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Research Project: Management of Temperate-Adapted Fruit, Nut, and Specialty Crop Genetic Resources and Associated Information

Location: National Clonal Germplasm Repository

Title: Developing black raspberry genetic and genomic resources

Author
item Bushakra, Jill
item Bryant, Doug - Danforth Plant Science Center
item Dossett, Michael - Agriculture And Agri-Food Canada
item Vining, Kelly - Oregon State University
item Vanburen, Robert - Danforth Plant Science Center
item Gilmore, Barbara - Barb
item Filichkin, Sergei - Oregon State University
item Weiland, Jerry
item Peterson, Mary
item Bradish, Christine - North Carolina State University
item Fernandez, Gina - North Carolina State University
item Lewers, Kimberly
item Graham, Julie - The James Hutton Institute
item Lee, Jungmin
item Mockler, Todd - Danforth Plant Science Center
item Bassil, Nahla
item Finn, Chad

Submitted to: International Rubus Ribes Symposium
Publication Type: Abstract Only
Publication Acceptance Date: 3/1/2015
Publication Date: 3/1/2015
Citation: Bushakra, J., Bryant, D., Dossett, M., Vining, K., Vanburen, R., Gilmore, B.S., Filichkin, S., Weiland, G.E., Peterson, M.E., Bradish, C.M., Fernandez, G., Lewers, K.S., Graham, J., Lee, J., Mockler, T., Bassil, N.V., Finn, C.E. 2015. Developing black raspberry genetic and genomic resources [abstract]. International Rubus and Ribes Symposium.

Interpretive Summary: Since the early 1900s, the black raspberry industry in the United States has steadily declined due to lack of cultivars that are adapted to a range of environments and that have disease resistance. Interest in developing new cultivars has been fueled by by news regarding the potential health benefits of black raspberry compounds. We are developing methods to study the genetics of black raspberry that will benefit both black and red raspberry U.S. breeding programs. We used a new method to determine the genetic diversity of a black raspberry population. Using this new method, we detected differences that will aid in determining the inheritance of important horticultural traits such as resistance to feeding aphids and fungal diseases, and plant growth characteristics.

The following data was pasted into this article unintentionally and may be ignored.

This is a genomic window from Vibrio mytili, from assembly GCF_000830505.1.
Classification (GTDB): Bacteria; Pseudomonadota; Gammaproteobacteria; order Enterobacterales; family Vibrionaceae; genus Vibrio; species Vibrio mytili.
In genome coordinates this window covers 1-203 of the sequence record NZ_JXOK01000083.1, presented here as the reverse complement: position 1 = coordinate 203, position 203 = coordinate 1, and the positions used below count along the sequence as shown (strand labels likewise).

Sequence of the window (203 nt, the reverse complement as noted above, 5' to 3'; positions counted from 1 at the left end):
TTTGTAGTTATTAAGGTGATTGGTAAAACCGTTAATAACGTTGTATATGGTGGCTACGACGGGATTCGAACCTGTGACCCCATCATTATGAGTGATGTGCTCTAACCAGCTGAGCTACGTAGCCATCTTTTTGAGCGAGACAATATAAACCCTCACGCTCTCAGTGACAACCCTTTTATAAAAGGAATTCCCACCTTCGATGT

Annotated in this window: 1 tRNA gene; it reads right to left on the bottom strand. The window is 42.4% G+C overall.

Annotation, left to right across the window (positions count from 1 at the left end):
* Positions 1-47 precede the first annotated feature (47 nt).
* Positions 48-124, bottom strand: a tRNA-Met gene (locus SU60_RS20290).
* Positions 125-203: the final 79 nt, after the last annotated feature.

Technical Abstract: This study incorporates field and laboratory components to advance and streamline identification of a variety of traits of economic interest and to develop molecular markers for marker assisted breeding of black raspberry (Rubus occidentalis). A lack of adapted, disease resistant cultivars has led to a steady decline of the black raspberry (BR) industry in the US. Interest in production and breeding new cultivars has been fueled by news regarding the potential health benefits of black raspberry bioactive compounds. To accomplish our goals, we are using two related full-sibling populations that have been replicated and planted at five production sites (OR, WA, OH, NC, NY). We are taking detailed measurements on traits including primocane vigor, flowering and fruiting, disease and aphid tolerance, and plant architecture to assess the influence of environment on genotype (GxE). Initial analysis of (GxE) on primocane vigor indicated that individual genotypes showed significant variation among sites. We are also developing, and making available, genomic tools including molecular markers for construction of linkage and physical maps, and a draft genome assembly. Markers are being developed by sequencing and analyzing libraries generated by genotyping by sequencing (GBS). Initial analysis through a custom data pipeline identified over 23,000 single nucleotide polymorphic/insertion-deletion (SNP/indel) loci. Preliminary results indicate that GBS is appropriate for SNP detection in this highly-homozygous species. A densely populated genetic linkage map will be used to improve the draft genome assembly, for quantitative trait locus (QTL) mapping, and comparative genomic studies with other Rosaceae.